Heteropolysaccharides are the polysaccharides that comprise of two or more various kinds of monosaccharides. They comprise chitin, agar and alginic acid.
Types of Heteropolysaccharides:
Arabinoxylans are the polysaccharides found in the bran of grasses and grains like rye, wheat and barley. Arabinoxylans comprise of a xylan backbone having L-arabinofuranose (that is, L-arabinose in its 5-atom ring form) linked arbitrarily via 1α→2 and/or 1α→3 linkages to the xylose units all through the chain. As xylose and arabinose are both pentoses, Arabinoxylans are generally categorized as pentosans. Arabinoxylans are important in the baking industry. The arabinose units bind water and make viscous compounds which influence the consistency of dough, the retention of gas bubbles from fermentation in gluten-starch films and the final texture of baked products.
Chitin is the unbranched polymer of N-Acetyl-D-glucosamine. This is found in fungi and is the main component of arthropod and lower animal exoskeletons, example: crab, insect and shrimp shells. This might be regarded as a derivative of cellulose, in which the hydroxyl groups of the second carbon of each glucose unit have been substituted by acetamido (-NH(C=O)CH3) groups.
Glycosaminoglycans are mainly found in the lubricating fluid of the joints and as components of cartilage, vitreous humor, synovial fluid, bone and heart valves. Glycosaminoglycans are long unbranched polysaccharides having repeating disaccharide units which have either of two amino sugar compounds -- N-acetylgalactosamine or N-acetylglucosamine and a uronic acid like glucuronate (that is, glucose where carbon six prepares a carboxyl group). Glycosaminoglycans are negatively charged, extremely viscous molecules at times termed as mucopolysaccharides. The physiologically most significant glycosaminoglycans are dermatan sulphate, hyaluronic acid, chondroitin sulphate, heparin, heparan sulphate and keratan sulphate. Chondroitin sulphate is comprised of β-D-glucuronate joined to the third carbon of N-acetylgalactosamine-4-sulphate as described here. Heparin is the complex mixture of linear polysaccharides that encompass anticoagulant properties and differ in the degree of sulphation of the saccharide units.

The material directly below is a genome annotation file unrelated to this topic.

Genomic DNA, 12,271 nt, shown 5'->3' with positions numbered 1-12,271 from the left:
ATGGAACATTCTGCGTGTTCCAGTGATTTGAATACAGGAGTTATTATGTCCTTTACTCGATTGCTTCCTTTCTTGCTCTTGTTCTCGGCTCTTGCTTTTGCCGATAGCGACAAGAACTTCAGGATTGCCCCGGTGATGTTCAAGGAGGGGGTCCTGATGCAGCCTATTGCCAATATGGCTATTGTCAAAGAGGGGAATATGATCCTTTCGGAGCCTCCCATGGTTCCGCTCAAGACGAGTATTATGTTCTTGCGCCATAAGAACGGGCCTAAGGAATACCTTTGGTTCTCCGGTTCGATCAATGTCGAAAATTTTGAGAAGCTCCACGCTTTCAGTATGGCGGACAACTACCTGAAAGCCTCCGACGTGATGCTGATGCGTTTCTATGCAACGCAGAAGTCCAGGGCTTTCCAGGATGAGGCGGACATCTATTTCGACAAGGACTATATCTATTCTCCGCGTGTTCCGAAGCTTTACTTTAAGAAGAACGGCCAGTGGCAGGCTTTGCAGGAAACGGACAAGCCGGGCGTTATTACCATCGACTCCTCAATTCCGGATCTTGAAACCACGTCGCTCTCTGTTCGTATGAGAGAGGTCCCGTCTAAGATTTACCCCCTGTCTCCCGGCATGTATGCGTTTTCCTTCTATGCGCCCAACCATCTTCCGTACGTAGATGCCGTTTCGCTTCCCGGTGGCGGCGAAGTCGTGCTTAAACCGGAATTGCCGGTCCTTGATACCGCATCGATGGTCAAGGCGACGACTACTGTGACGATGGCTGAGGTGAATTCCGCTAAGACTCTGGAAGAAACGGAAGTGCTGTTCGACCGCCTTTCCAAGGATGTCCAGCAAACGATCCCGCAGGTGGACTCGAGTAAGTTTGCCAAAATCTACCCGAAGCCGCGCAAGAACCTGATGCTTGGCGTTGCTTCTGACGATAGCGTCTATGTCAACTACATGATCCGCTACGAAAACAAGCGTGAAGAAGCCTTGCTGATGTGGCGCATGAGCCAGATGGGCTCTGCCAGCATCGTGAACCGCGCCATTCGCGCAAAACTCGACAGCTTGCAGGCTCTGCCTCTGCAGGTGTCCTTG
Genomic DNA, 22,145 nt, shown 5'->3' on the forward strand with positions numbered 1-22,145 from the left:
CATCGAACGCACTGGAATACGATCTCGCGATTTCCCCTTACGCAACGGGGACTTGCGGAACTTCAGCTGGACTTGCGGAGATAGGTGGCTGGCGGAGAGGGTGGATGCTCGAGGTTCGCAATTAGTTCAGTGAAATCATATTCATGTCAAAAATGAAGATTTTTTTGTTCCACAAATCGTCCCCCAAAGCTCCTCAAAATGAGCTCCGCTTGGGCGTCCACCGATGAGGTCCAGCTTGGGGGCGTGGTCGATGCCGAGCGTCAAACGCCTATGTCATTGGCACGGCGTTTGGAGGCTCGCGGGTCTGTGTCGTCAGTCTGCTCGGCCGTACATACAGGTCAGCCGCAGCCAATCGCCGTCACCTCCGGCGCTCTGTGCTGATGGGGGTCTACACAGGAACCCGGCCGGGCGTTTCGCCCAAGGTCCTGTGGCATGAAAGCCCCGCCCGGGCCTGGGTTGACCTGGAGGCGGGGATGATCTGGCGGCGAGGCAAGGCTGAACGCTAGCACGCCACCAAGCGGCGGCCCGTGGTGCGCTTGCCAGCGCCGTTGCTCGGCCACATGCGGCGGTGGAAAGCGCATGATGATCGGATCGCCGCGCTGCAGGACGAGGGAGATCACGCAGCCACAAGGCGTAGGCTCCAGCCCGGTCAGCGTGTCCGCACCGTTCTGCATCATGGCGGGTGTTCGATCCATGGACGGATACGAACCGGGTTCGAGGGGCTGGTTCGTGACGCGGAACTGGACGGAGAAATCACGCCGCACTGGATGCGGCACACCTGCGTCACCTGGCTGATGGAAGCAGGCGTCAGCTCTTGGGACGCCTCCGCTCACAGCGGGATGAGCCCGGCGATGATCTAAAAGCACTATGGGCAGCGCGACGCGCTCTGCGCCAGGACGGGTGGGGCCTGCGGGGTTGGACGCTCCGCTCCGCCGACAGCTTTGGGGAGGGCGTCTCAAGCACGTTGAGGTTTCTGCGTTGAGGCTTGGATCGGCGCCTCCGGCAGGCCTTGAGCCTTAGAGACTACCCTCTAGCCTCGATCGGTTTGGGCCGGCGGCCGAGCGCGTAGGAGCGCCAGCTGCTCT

Agar and Carrageenan:
Agar (agar agar) is extracted from the seaweed and is employed in numerous foods as a gelling agent. Agar is a polymer of agarobiose, a disaccharide comprised of D-galactose and 3, 6-anhydro-L-galactose. Highly refined agar is employed as a medium for culturing bacteria, cellular tissues and for DNA fingerprinting. Agar is employed as an ingredient in desserts in Japan and other Asian countries. The gels prepared with agar encompass a crispier texture than the desserts made by animal gelatin.
Carrageenan is a generic word for some polysaccharides as well extracted from sea-weed. Carrageenan compounds vary from agar in that they encompass sulphate groups (-OSO3-) in place of some hydroxyl groups. Carrageenan is as well employed for thickening, suspending and gelling food products.
Alginic acid (Alginates):
Alginate is extracted from seaweeds, like giant kelp (that is, Macrocystis pyrifera). The chemical constituents of alginate are arbitrary sequences of chains of β-D-mannuronic and α-L-guluronic acids joined by 1→4 linkages. Alginates are insoluble in water, however absorb water readily.
They are helpful as gelling and thickening agents. Alginates are employed in the manufacture of paper, textiles and cosmetics. The sodium salt of alginic acid, sodium alginate, is employed in the food industry to raise the viscosity and as an emulsifier. Alginates are found in the food products like ice-cream and in slimming aids where they serve up as appetite suppressants. In dentistry, alginates are employed to make dental impressions.
Fig: Alginic acid
Galactomannans are the polysaccharides comprising of a mannose backbone having galactose side groups. The mannopyranose units are joined with 1β→4 linkages to which galactopyranose units are linked by 1α→6 linkages. Galactomannans are present in some vegetable gums which are employed to raise the viscosity of food products. These are the approximate ratios of mannose to galactose for the given gums: